Christians are forever accused of trying to ban books and censor artists, even in situations where such persecution is not occurring. It is certainly true that many writings and artworks have been lost forever over the centuries, sometimes due to the actions on the part of Christians or the Church,3 and that is a real tragedy. But most of the items thrown into Saint Bernardine’s bonfires were not irreplaceable treasures. They were books which encouraged superstition, immorality, or theological teachings contrary to that of the Church, or they were images that scandalized or titillated viewers.

Any Christian who has undergone a personal conversion has had a “bonfire” moment. What seemed like innocuous entertainment yesterday seems shocking today. Raunchy music lyrics, a sexy novel subplot, a blood-soaked video game, an f-bomb-laced tirade, gossipy headlines, or surfing through a parade of pointless luxuries had seemed like the background noise of life the day before. Now those things seem glaringly out of place in the life of someone who truly wants to be a friend of God.

But don’t the opponents of Christianity do the same things? Woke activists throw paint on famous paintings. Satanists tear up copies of the Bible. However, the motivations behind those acts are completely different. They destroy for the sake of destruction. Christians destroy for the sake of freedom.4

Our Lord did not tell us to destroy books that we don’t agree with. No, Jesus Christ said something stronger. He said we should be willing to give up anything that is causing us to sin because the alternative—continuing to sin and doing nothing about it—can lead us or our children to Hell.5 Online subscriptions can be canceled. Some CDs, DVDs, MP3 files, books, and other distractions can be passed on to others or to thrift stores. But sometimes we may find ourselves holding something in our hands that we fear could lead another soul to commit real sins, just as it misled our own.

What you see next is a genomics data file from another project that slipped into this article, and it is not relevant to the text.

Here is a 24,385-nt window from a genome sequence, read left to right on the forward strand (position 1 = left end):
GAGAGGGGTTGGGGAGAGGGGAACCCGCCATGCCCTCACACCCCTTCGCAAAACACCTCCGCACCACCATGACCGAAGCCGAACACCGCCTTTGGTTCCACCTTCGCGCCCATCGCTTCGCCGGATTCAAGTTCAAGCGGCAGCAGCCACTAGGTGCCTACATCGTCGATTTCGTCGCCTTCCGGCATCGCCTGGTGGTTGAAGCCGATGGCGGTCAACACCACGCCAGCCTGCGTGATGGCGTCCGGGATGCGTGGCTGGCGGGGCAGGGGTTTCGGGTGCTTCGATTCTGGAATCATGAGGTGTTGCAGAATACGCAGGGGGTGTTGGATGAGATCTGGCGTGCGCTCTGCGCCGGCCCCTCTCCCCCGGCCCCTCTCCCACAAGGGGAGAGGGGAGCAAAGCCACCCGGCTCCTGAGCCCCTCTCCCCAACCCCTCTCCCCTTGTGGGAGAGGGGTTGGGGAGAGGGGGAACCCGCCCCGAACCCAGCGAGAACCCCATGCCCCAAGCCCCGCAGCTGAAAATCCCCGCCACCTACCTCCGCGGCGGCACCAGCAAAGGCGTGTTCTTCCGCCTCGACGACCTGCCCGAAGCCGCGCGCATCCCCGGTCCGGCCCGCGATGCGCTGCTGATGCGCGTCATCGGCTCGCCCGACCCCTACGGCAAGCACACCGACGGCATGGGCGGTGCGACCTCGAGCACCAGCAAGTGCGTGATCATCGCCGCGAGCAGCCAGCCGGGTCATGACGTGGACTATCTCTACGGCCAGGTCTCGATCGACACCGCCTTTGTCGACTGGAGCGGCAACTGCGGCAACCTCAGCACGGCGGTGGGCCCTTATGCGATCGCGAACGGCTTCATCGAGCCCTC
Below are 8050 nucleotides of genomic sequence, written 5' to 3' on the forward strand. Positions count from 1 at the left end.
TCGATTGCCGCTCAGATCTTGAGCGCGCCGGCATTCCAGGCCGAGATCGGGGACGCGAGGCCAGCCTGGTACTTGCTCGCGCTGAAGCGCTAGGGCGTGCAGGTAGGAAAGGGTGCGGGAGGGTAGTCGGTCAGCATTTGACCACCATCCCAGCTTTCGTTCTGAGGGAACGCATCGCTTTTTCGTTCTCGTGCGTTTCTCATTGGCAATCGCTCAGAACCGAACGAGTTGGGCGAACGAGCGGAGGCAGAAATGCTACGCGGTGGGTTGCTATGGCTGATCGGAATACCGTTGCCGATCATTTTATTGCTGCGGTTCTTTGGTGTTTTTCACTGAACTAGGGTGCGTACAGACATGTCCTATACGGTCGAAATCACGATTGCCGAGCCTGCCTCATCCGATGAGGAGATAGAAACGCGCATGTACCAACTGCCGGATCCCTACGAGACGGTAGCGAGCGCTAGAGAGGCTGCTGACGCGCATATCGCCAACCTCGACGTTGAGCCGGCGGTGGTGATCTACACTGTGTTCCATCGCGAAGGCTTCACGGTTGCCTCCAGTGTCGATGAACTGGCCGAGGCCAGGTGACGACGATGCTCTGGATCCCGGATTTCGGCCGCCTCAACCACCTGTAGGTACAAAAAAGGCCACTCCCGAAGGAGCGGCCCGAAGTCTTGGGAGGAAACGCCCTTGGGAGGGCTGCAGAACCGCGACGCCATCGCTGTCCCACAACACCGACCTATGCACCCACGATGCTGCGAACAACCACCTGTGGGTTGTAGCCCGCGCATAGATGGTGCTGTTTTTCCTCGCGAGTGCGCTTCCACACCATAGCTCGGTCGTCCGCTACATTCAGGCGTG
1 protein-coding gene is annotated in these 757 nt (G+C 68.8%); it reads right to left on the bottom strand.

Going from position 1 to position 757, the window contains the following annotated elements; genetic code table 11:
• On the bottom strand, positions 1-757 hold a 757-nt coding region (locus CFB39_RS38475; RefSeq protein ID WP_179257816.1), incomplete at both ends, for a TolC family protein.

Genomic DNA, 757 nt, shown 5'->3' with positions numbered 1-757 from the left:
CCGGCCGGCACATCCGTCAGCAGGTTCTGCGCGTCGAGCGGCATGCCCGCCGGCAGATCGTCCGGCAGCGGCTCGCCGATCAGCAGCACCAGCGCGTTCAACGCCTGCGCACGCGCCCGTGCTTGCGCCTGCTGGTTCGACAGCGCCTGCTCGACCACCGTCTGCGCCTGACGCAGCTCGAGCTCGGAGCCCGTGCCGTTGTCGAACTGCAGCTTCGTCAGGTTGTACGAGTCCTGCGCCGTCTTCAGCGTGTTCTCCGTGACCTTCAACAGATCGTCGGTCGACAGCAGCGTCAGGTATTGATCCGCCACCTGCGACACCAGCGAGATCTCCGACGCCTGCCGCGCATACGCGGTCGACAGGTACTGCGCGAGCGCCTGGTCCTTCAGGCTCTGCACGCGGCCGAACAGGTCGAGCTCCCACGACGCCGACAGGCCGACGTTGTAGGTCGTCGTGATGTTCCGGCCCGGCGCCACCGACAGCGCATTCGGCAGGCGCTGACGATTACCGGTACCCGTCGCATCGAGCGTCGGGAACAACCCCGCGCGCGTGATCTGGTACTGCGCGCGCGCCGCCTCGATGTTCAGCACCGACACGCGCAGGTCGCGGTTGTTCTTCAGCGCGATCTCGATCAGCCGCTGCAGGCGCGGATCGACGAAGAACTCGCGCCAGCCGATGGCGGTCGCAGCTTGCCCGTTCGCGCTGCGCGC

Saint Bernardine would say to burn it.


1 Other great preachers, such as Saint Vincent Ferrer (1350-1419), are reputed to have used such bonfires for the same purpose.

2 IHS is a monogram for the name of Jesus Christ and is described here.

3 For example, many of the works of the ecclesiastical writer Origen (d. c. 254) were unfortunately destroyed after his death. This is generally attributed to a controversy that occurred in the early Church about some ideas he proposed in his writings.

4 See Gal 5:1.

5 See Matt 5:27-30, Matt 18:5-9, and Mark 9:42-48.

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About Dawn Beutner 68 Articles
Dawn Beutner is the author of The Leaven of the Saints: Bringing Christ into a Fallen World (Ignatius Press, 2023), and Saints: Becoming an Image of Christ Every Day of the Year also from Ignatius Press. She blogs at


  1. No immodest artwork or clothing is deserving of being preserved. Also, heretical or anti-Catholic writings ought to be (almost) entirely eradicated.

    Burn them all.

  2. Its interesting that such homilies would result in action. In modern times, concepts of sin and repentence is dead. Secular values appear to rule even in church. When is the last time a priest has suggested that congregants need to examine their conscience and NOT go to communion? Its a sad state of affairs. There is plenty of sin out there. For example, its the norm for unmarried couples to live together these days. Unless some priests gather their courage to speak the truth I doubt we can expect a change.